• BPERFORMING OPERATIONS; TRANSPORTING
    • B01PHYSICAL OR CHEMICAL PROCESSES OR APPARATUS IN GENERAL
    • B01LCHEMICAL OR PHYSICAL LABORATORY APPARATUS FOR GENERAL USE
    • B01L3/00Containers or dishes for laboratory use, e.g. laboratory glassware; Droppers
    • B01L3/50Containers for the purpose of retaining a material to be analysed, e.g. test tubes
    • B01L3/502Containers for the purpose of retaining a material to be analysed, e.g. test tubes with fluid transport, e.g. in multi-compartment structures
    • B01L3/5027Containers for the purpose of retaining a material to be analysed, e.g. test tubes with fluid transport, e.g. in multi-compartment structures by integrated microfluidic structures, i.e. dimensions of channels and chambers are such that surface tension forces are important, e.g. lab-on-a-chip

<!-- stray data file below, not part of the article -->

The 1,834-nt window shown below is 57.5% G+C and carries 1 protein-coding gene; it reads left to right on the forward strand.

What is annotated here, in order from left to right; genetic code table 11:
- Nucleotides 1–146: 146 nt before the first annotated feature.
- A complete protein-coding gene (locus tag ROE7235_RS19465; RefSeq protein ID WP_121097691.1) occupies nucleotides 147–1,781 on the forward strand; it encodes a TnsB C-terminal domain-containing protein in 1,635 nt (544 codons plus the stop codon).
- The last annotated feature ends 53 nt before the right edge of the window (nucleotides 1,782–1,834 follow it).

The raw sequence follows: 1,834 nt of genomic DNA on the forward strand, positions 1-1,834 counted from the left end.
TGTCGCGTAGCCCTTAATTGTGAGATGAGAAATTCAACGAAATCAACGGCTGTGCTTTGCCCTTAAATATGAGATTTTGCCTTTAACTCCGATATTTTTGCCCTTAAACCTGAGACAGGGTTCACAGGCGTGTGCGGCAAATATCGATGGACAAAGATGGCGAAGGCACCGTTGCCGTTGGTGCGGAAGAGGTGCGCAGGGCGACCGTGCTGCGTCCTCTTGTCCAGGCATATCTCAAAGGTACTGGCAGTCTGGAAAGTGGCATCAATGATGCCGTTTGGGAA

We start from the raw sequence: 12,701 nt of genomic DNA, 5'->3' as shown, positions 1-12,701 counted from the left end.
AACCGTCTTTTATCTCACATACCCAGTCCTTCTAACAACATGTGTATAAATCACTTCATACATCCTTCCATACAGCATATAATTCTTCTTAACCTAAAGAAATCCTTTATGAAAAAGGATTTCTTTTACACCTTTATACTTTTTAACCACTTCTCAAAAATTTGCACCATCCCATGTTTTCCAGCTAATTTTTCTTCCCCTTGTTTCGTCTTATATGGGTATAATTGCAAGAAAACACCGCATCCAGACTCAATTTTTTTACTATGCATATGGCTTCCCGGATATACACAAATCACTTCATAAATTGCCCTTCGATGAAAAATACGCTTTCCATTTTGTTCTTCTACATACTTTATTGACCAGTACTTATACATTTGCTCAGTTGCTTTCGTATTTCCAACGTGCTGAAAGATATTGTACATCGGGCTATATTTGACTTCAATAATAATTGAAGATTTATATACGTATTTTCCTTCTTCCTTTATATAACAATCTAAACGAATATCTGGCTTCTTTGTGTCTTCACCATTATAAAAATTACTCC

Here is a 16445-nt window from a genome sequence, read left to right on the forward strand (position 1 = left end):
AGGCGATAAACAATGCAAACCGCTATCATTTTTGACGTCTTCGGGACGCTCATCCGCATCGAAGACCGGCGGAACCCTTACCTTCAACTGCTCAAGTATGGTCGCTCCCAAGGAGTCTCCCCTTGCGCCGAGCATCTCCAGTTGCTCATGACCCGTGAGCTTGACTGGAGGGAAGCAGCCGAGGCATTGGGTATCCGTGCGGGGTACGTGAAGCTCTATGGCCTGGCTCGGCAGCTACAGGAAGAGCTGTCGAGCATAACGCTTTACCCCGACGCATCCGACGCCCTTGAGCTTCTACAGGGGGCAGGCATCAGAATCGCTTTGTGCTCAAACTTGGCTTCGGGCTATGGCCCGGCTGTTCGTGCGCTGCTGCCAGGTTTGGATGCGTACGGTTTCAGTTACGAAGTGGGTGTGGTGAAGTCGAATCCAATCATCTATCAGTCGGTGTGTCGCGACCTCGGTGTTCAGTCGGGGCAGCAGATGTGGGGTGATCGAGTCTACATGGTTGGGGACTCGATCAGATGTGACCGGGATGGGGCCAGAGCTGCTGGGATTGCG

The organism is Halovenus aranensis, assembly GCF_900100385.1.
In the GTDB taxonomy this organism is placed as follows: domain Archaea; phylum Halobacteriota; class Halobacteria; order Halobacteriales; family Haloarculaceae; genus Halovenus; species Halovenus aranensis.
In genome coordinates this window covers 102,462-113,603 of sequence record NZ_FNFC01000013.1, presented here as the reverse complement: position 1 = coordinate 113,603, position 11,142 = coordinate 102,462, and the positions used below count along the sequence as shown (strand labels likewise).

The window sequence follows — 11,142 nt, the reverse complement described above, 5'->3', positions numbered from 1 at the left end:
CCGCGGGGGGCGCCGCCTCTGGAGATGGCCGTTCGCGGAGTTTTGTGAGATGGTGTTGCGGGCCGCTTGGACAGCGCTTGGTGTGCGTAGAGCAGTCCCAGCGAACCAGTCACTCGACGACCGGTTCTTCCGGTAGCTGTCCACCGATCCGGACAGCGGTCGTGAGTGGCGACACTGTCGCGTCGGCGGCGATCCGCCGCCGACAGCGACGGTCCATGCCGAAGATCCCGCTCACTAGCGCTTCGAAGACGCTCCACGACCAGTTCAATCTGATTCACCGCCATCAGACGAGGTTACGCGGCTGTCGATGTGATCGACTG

• GPHYSICS
    • G01MEASURING; TESTING
    • G01NINVESTIGATING OR ANALYSING MATERIALS BY DETERMINING THEIR CHEMICAL OR PHYSICAL PROPERTIES
    • G01N21/00Investigating or analysing materials by the use of optical means, i.e. using infra-red, visible or ultra-violet light
    • G01N21/62Systems in which the material investigated is excited whereby it emits light or causes a change in wavelength of the incident light
    • G01N21/63Systems in which the material investigated is excited whereby it emits light or causes a change in wavelength of the incident light optically excited
    • G01N21/64Fluorescence; Phosphorescence
    • G01N21/6428Measuring fluorescence of fluorescent products of reactions or of fluorochrome labelled reactive substances, e.g. measuring quenching effects, using measuring "optrodes"
    • GPHYSICS
    • G01MEASURING; TESTING
    • G01NINVESTIGATING OR ANALYSING MATERIALS BY DETERMINING THEIR CHEMICAL OR PHYSICAL PROPERTIES
    • G01N21/00Investigating or analysing materials by the use of optical means, i.e. using infra-red, visible or ultra-violet light
    • G01N21/62Systems in which the material investigated is excited whereby it emits light or causes a change in wavelength of the incident light